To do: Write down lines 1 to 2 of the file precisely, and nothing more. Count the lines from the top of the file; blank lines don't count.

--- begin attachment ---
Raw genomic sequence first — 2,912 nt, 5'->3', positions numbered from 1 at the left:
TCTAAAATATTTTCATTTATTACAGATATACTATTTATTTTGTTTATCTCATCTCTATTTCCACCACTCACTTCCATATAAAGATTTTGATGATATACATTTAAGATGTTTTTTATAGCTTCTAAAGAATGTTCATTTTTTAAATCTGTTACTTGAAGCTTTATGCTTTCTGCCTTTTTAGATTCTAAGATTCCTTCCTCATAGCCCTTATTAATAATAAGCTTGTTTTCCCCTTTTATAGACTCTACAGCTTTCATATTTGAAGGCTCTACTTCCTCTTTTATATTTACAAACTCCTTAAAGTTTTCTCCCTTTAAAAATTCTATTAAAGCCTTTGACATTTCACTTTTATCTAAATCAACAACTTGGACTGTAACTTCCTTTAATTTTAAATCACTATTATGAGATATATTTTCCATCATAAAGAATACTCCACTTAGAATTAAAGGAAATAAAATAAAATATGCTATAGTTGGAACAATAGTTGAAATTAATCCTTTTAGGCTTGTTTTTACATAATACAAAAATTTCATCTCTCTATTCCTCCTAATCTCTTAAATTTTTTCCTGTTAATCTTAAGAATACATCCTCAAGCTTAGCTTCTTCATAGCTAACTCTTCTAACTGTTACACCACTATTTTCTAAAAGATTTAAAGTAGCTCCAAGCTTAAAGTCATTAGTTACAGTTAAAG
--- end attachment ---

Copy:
Raw genomic sequence first — 2,912 nt, 5'->3', positions numbered from 1 at the left:
TCTAAAATATTTTCATTTATTACAGATATACTATTTATTTTGTTTATCTCATCTCTATTTCCACCACTCACTTCCATATAAAGATTTTGATGATATACATTTAAGATGTTTTTTATAGCTTCTAAAGAATGTTCATTTTTTAAATCTGTTACTTGAAGCTTTATGCTTTCTGCCTTTTTAGATTCTAAGATTCCTTCCTCATAGCCCTTATTAATAATAAGCTTGTTTTCCCCTTTTATAGACTCTACAGCTTTCATATTTGAAGGCTCTACTTCCTCTTTTATATTTACAAACTCCTTAAAGTTTTCTCCCTTTAAAAATTCTATTAAAGCCTTTGACATTTCACTTTTATCTAAATCAACAACTTGGACTGTAACTTCCTTTAATTTTAAATCACTATTATGAGATATATTTTCCATCATAAAGAATACTCCACTTAGAATTAAAGGAAATAAAATAAAATATGCTATAGTTGGAACAATAGTTGAAATTAATCCTTTTAGGCTTGTTTTTACATAATACAAAAATTTCATCTCTCTATTCCTCCTAATCTCTTAAATTTTTTCCTGTTAATCTTAAGAATACATCCTCAAGCTTAGCTTCTTCATAGCTAACTCTTCTAACTGTTACACCACTATTTTCTAAAAGATTTAAAGTAGCTCCAAGCTTAAAGTCATTAGTTACAGTTAAAG